attention
to t h e f a c t t h a t i t w a s n o t u s u a l l y a l l o w e d t o i n t r o ­
duce Gothic o r n a m e n t a t i o n i n t o t h e O r t h o d o x churches,
the accepted f o r m s being Renaissance and baroque. I n
1970, i t w a s o f f i c i a l l y s t a t e d t h a t t h e i c o n o s t a s i s
was
not e s s e n t i a l i n t h e O r t h o d o x C h u r c h . I f i t w a s p l a c e d
t h e r e , i t h a d to c o n f o r m t o t h e t r a d i t i o n a l p a t t e r n , i n
w h i c h t h e t r a d i t i o n a l i c o n o g r a p h i e a r t f o l l o w e d a set,
formal
schema. T h i s
makes
i t rather
difficult
to
establish
the dates o f some icons.
The destination o f the icons i n f l u e n c e d t h e i r cha­
r a c t e r and a r t i s t i c range. T h e iconostasis, being the
most p r o m i n e n t l y displayed, had to meet the highest
r e q u i r e m e n t s . A n d i t is h e r e t h a t w e see t h e s t r o n g e s t
and longest maintenance of the iconographie and f o r ­
mal
r i g o u r s e s t a b l i s h e d at o n e t i m e f o r t h e E a s t g r n
C h u r c h . I n scenes f r o m t h e l i v e s o f s a i n t s , t h e a r t i s t s
had more freedom i n i n t r o d u c i n g new elements. The
icon painters of the M a ł o p o l s k a r e g i o n i n the 16th—18th
centuries were m o s t l y t o w n s f o l k o f P o l i s h or Russian
origin, more rarely they were monks o f Basilian friars.
T h e m a i n centres o f icon p a i n t i n g w e r e : Rybotycze,
Przemyśl, Jaworów,
Żółkiew
and the monastery
at
Poczajów. The painters w h o w o r k e d f o r the church
either collaborated w i t h guilds or got their
orders
f r o m monasteries
o r l a y clergy o n the p r i n c i p l e o f
family
ties.
T h e r e is a l a c k o f d e t a i l e d i n f o r m a t i o n a b o u t t h e
S ą c z icon painters, b u t there are m a n y
arguments,
and examples of t h e i r a c t i v i t y , t e s t i f y i n g to the fact
that this g r o u p d i d exist. I n t h e i r paintings the h a b i t
of
following
a great
variety of patterns
makes it
d i f f i c u l t to establish the date w h e n t h e y w e r e p r o ­
duced. I n considering the S ą c z group, the authoress
o f t h e a r t i c l e says t h a t t h i s g r o u p w a s f o r m e d b y l a y
artists w h o were not o r g a n i z a t i o n a l l y l i n k e d w i t h m o ­
nasteries o f the clergy of the O r t h o d o x C h u r c h , and
t h a t these painters started to take patterns f r o m the
art o f the O r t h o d o x and L a t i n churches o f various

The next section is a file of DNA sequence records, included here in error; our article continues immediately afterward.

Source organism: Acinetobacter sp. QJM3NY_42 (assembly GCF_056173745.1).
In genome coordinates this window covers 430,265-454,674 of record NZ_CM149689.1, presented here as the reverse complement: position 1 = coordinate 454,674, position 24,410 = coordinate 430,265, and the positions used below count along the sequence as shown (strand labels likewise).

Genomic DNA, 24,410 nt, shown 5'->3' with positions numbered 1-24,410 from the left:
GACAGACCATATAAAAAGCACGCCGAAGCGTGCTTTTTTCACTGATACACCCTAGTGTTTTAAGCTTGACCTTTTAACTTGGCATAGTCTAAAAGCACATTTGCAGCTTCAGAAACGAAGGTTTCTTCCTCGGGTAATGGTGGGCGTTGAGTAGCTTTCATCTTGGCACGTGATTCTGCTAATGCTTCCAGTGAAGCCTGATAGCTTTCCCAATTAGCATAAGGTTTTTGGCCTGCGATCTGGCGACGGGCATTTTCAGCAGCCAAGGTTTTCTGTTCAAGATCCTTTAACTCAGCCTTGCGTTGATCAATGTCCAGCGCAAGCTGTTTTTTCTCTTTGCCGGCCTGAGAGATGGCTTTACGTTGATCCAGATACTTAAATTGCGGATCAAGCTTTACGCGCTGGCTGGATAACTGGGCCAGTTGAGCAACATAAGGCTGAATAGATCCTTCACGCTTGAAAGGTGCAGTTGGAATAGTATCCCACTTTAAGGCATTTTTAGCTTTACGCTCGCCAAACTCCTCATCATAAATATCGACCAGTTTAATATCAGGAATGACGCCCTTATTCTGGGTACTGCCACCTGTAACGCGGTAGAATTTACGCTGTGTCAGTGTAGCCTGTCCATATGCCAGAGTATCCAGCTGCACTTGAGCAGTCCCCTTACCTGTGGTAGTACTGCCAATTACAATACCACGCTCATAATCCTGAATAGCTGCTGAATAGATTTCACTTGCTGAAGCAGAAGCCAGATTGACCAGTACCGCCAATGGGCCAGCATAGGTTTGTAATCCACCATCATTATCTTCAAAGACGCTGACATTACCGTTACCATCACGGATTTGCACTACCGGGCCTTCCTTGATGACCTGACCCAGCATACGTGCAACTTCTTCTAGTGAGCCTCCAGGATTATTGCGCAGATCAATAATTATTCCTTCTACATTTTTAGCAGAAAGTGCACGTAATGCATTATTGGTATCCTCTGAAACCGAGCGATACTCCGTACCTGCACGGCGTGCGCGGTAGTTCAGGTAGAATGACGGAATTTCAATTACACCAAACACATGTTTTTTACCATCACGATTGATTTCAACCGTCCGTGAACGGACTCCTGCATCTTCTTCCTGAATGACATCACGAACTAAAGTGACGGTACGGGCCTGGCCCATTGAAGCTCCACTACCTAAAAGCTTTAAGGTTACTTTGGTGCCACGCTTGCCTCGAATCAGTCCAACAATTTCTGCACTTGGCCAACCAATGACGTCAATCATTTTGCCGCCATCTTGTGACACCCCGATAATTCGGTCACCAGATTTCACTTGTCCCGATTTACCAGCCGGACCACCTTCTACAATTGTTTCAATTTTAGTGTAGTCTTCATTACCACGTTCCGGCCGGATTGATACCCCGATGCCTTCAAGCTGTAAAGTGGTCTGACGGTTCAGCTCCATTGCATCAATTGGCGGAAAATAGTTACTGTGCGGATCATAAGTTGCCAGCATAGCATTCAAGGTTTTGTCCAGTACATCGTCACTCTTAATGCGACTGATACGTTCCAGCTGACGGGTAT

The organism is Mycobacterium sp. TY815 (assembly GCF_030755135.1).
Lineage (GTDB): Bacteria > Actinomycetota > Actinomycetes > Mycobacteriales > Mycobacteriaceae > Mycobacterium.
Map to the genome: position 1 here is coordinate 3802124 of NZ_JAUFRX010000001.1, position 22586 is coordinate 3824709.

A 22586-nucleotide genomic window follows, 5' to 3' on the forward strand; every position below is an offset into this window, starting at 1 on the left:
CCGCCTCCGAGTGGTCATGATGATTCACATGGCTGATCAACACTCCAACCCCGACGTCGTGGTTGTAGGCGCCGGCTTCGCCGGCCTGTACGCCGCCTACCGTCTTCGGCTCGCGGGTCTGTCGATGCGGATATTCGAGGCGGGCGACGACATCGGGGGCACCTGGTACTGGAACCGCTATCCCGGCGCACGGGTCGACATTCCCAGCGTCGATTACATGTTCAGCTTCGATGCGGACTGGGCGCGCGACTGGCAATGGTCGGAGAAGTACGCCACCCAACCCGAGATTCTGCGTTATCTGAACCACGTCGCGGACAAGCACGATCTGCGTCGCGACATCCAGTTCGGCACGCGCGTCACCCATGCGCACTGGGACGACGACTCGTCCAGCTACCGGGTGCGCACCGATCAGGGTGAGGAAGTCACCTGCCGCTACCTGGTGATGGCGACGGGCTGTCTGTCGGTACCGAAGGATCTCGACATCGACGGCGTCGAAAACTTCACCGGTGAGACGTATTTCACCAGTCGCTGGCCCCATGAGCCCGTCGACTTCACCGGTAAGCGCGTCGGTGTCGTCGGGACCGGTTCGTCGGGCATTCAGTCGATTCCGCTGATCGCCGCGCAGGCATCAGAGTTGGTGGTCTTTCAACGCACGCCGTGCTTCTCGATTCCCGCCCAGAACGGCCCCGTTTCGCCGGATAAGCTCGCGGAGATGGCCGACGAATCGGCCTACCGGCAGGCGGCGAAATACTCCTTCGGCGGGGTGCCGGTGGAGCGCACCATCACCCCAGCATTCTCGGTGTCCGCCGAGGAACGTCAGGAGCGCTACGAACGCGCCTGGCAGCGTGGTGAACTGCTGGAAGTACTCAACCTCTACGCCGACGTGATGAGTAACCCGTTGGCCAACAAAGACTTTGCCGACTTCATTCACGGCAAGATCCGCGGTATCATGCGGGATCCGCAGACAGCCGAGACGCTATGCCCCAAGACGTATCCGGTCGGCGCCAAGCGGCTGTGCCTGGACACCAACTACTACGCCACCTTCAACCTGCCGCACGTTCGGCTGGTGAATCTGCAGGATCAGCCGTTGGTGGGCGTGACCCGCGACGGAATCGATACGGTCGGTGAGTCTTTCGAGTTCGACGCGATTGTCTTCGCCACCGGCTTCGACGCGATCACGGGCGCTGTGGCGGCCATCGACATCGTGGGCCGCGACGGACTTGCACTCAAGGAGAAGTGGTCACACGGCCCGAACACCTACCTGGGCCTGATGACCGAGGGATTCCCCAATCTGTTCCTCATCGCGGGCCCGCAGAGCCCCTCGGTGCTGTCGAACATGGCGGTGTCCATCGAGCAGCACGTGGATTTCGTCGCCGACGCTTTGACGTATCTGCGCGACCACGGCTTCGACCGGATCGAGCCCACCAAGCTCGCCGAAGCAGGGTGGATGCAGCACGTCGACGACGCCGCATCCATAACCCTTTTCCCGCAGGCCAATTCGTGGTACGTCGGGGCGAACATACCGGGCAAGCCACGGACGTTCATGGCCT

periods
earlier
than
the
painters
working for
the
O r t h o d o x c h u r c h , a n d used t h e s e p a t t e r n s m o r e e x ­
tensively.
A n a l y s i n g t h e f o r m a l s o l u t i o n s a p p l i e d , she p o i n t s t o
the great v a r i e t y o f influences o n f o l k icon p a i n t i n g ,
Latin
a m o n g others, the i n f l u e n c e of c o n t e m p o r a r y
devotional pictures and Russian metal ornaments.
To
s u m up, the authoress states once again t h a t
i t is d i f f i c u l t to e s t a b l i s h t h e c h r o n o l o g y a n d w o r k m a n ­
ship o f the icon paintings, f o r the same painters p r o ­
duced
pictures
destined
for
various
purposes
and
therefore had a d i f f e r e n t approach i n d i f f e r e n t icons
towards the t r a d i t i o n a l elements b o r o w e d f r o m Russo- B y z a n t i n e a r t , L a t i n a r t a n d P o l i s h f o l k a r t . (12—16).

Anna Dobrzańska-Pawlicka — PAINTING ON COTTAGE
WALLS I N THE VILLAGE OF SAMOKLĘSKI, JASŁO
DISTRICT
T h e authoress begins w i t h some general
remarks
on the custom of p a i n t i n g the w a l l s o f cottages w i t h
c a l c i m i n e o r l i m e , a n d t h e n deals i n d e t a i l w i t h the
p a i n t e d o r n a m e n t a t i o n to be f o u n d o n t h e w a l l s o f
the cottages i n the v i l l a g e o f S a m o k l ę s k a . T h e o r n a ­
m e n t a t i o n is u s u a l l y o f a m i x e d k i n d ; t h e f r a m e w o r k
o f t h e c o t t a g e is g e n e r a l l y p a i n t e d w i t h w h i t e l i m e ,
sometimes w i t h the a d d i t i o n o f a b l u e tint, and some­
t i m e s i t is w h i t e w a s h e d i n stripes. S o m e of the cottages
have t h e i r f r o n t w a l l s p a i n t e d w h i t e a l l o v e r and the
gable p a r t i n stripes o r perhaps i n a d o t t e d p a t t e r n .
The doors are decorated w i t h patterns p a i n t e d i n l i m e .

M o s t o f these p a t t e r n s are s t y l i z e d p l a n t f o r m s . Geo­
m e t r i c a l patterns are m o r e r a r e l y m e t w i t h , f o r i n ­
stance, patterns
o f d o t s , l i n e s , etc.
T h e composition of the o r n a m e n t a t i o n depends on
t h e s h a p e a n d size o f t h e d o o r w h i c h is t o be p a i n t e d .
As r e g a r d s the l o n g - s h a p e d f a r m b u i l d i n g s i n the
village o f S a m o k l ę s k a ,
t h e d o m i n a n t n o t e is
large
vertical patterns